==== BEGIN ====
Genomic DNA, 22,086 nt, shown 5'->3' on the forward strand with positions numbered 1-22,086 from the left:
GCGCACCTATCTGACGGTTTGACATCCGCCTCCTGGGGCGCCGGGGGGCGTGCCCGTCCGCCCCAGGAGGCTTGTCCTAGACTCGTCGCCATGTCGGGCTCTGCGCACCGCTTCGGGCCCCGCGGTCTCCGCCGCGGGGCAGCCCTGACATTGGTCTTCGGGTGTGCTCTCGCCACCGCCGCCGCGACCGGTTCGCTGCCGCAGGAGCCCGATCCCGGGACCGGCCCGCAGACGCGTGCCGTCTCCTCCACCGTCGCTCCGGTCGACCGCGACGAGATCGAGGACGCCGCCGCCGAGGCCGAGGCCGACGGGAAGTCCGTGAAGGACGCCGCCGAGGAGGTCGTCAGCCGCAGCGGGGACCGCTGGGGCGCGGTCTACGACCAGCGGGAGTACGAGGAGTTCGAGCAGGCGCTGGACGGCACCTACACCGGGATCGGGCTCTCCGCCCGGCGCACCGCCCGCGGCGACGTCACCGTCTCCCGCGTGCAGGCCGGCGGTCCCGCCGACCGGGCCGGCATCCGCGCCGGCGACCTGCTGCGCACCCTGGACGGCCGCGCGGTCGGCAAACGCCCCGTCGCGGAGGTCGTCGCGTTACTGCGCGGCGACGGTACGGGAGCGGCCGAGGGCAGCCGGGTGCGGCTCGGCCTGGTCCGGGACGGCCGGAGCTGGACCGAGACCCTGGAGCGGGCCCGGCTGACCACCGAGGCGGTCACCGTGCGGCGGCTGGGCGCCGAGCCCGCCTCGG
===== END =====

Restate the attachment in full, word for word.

Genomic DNA, 22,086 nt, shown 5'->3' on the forward strand with positions numbered 1-22,086 from the left:
GCGCACCTATCTGACGGTTTGACATCCGCCTCCTGGGGCGCCGGGGGGCGTGCCCGTCCGCCCCAGGAGGCTTGTCCTAGACTCGTCGCCATGTCGGGCTCTGCGCACCGCTTCGGGCCCCGCGGTCTCCGCCGCGGGGCAGCCCTGACATTGGTCTTCGGGTGTGCTCTCGCCACCGCCGCCGCGACCGGTTCGCTGCCGCAGGAGCCCGATCCCGGGACCGGCCCGCAGACGCGTGCCGTCTCCTCCACCGTCGCTCCGGTCGACCGCGACGAGATCGAGGACGCCGCCGCCGAGGCCGAGGCCGACGGGAAGTCCGTGAAGGACGCCGCCGAGGAGGTCGTCAGCCGCAGCGGGGACCGCTGGGGCGCGGTCTACGACCAGCGGGAGTACGAGGAGTTCGAGCAGGCGCTGGACGGCACCTACACCGGGATCGGGCTCTCCGCCCGGCGCACCGCCCGCGGCGACGTCACCGTCTCCCGCGTGCAGGCCGGCGGTCCCGCCGACCGGGCCGGCATCCGCGCCGGCGACCTGCTGCGCACCCTGGACGGCCGCGCGGTCGGCAAACGCCCCGTCGCGGAGGTCGTCGCGTTACTGCGCGGCGACGGTACGGGAGCGGCCGAGGGCAGCCGGGTGCGGCTCGGCCTGGTCCGGGACGGCCGGAGCTGGACCGAGACCCTGGAGCGGGCCCGGCTGACCACCGAGGCGGTCACCGTGCGGCGGCTGGGCGCCGAGCCCGCCTCGG